Stories about Myanmar (Burma)
"This censorship seems like something the dictatorship did. They shouldn’t mess with the party’s tone. Shouldn’t there be freedom of expression?"
"It shows the increased intolerance by the government on freedom of expression and that they are trying to cover up the crimes and corruption of the military."
The protest featured the unfurling of a banner that read: “Is the internet being shut down to hide war crimes and killing people?”
Devastated hilltop in Myanmar’s jade mining region remains home for scores of families despite danger
Despite the danger of further landslides, 77 families remain, saying they cannot afford to relocate.
''Even as the platforms have grown and spread around the world, the center of gravity of these debates continues to revolve around D.C. and San Francisco.''
"Since my workplace was closed, I don’t have much money left, I don’t know where to find work. I live in a construction camp with my 4-year-old son."
In the middle of a global pandemic, access to information is even more critical than usual.
From "pagoda renovations" to "mananitas", the region's politicians are finding a language to bypass harsh lockdowns.
A photography competition for Rohingya people is being held from April 23 – August 23, 2020, featuring two broad categories – “Rohingya life” and “Response to Coronavirus” and entries can...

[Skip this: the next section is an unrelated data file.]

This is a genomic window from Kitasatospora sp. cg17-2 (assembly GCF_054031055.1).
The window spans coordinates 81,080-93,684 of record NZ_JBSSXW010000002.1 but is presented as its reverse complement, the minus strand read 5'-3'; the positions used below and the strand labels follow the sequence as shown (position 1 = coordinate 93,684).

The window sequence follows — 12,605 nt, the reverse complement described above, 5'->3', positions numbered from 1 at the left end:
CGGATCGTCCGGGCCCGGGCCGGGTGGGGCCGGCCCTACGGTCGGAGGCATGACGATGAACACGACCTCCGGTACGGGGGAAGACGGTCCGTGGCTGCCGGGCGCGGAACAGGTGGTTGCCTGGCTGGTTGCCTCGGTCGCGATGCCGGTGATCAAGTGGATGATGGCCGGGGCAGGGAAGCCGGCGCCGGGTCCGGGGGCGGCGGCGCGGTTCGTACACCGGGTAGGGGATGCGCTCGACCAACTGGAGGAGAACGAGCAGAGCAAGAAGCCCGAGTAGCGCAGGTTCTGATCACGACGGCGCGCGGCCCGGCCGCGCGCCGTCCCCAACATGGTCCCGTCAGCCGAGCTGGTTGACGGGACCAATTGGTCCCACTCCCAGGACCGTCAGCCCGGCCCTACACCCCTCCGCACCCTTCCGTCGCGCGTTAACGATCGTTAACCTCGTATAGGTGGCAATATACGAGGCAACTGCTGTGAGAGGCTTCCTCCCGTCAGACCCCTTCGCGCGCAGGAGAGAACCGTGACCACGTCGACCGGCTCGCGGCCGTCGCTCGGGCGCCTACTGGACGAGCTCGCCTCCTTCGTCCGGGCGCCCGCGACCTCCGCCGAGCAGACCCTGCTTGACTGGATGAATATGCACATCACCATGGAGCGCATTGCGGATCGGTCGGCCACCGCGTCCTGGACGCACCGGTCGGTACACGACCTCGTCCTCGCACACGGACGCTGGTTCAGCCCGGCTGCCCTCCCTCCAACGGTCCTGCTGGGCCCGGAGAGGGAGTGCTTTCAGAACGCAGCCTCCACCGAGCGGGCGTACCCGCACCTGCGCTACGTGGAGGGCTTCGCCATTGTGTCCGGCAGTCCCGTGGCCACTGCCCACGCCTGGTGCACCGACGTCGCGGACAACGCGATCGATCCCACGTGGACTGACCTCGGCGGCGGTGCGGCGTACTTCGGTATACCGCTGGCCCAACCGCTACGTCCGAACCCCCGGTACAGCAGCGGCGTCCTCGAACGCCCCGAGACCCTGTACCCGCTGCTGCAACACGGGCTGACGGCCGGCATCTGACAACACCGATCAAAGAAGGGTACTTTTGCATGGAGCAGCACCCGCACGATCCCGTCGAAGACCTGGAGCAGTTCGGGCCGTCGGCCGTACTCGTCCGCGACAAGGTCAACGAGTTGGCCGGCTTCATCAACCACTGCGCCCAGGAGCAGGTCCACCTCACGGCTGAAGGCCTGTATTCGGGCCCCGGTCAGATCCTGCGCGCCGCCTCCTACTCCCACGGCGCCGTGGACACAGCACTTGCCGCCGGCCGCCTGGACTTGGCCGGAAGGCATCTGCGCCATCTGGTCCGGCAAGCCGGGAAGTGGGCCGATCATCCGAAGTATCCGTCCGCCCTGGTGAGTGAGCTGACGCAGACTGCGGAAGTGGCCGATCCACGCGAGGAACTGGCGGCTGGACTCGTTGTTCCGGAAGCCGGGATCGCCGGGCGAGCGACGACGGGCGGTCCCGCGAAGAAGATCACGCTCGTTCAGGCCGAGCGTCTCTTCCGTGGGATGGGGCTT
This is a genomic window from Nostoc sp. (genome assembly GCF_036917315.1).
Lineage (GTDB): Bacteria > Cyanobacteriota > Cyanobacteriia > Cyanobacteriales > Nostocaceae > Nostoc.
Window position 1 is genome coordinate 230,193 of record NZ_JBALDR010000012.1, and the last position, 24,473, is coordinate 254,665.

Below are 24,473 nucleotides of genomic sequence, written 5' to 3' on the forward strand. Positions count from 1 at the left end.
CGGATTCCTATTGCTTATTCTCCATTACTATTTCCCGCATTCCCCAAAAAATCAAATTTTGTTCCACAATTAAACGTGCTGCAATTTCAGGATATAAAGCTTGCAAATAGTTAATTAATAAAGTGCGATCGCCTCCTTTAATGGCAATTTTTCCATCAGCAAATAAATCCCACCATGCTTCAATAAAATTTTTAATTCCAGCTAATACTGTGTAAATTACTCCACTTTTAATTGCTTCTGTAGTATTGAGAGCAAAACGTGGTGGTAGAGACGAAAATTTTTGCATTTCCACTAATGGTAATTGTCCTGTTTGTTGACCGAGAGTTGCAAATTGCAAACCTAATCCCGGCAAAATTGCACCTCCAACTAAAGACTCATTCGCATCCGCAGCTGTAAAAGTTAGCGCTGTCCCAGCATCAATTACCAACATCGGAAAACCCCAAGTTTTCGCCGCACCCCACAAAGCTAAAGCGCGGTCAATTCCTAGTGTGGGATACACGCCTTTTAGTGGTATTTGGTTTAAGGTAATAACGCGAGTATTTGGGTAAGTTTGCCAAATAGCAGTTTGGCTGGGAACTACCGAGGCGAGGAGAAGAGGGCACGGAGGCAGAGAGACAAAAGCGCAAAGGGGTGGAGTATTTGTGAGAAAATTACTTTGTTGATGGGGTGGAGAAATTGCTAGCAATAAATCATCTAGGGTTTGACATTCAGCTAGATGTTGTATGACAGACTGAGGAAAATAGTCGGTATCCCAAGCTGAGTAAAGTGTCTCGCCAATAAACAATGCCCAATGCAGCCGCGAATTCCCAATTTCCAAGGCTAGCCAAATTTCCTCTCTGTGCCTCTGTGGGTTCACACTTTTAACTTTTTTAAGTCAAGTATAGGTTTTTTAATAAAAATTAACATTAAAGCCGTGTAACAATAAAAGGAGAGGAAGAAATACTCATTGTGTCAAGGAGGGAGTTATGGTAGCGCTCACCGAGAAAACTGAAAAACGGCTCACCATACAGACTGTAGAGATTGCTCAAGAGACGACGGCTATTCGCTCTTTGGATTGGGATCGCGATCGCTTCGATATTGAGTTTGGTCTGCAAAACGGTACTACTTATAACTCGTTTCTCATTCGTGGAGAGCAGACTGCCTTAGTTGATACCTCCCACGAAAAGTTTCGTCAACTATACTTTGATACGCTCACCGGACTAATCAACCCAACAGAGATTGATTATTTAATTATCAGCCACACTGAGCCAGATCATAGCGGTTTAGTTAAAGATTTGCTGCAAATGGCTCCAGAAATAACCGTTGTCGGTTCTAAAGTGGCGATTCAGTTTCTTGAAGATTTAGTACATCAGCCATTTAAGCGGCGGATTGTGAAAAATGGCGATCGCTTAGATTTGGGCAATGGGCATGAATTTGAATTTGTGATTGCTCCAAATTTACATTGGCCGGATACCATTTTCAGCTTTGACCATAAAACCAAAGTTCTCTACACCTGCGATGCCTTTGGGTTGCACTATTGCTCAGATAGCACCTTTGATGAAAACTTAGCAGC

"During the global pandemic, we need to stop the war and internet shutdown to fight COVID-19 in Rakhine."
EngageMedia lists some of the media initiatives addressing the COVID-19 "Infodemic' across the Asia-Pacific region
Activist and human rights groups are worried that free speech is being undermined in the name of fighting the COVID-19 pandemic.
"Thousands of social media users made a group and a network to serve as watchdogs for fake news on social media."
"They told us they would withhold rations and that we couldn’t stay in the camps. So we had no choice."
Facebook's community standards encourage users to use real identities on its platform, but a popular trend in Myanmar is likely baffling the social networking site.
"Myanmar’s oppression dispersed our ethnic minorities, now our poetries bring us together."
"And the president of China, Mr. Shithole, signed a guest record of the house of representatives."
"There has been no evidence that the disproportionate decision has had any positive effect on reducing the conflict, which remains pervasive."
"The majority of the people are worried about losing their homes, farmlands and water resources. Some people voiced concerns about losing natural resources and heritage places."
"...No one put pressure on President Jammeh to stop his atrocities. ... We don't want others to feel our pain or our fate," said The Gambia's Justice Minister Abubacarr Tambadou.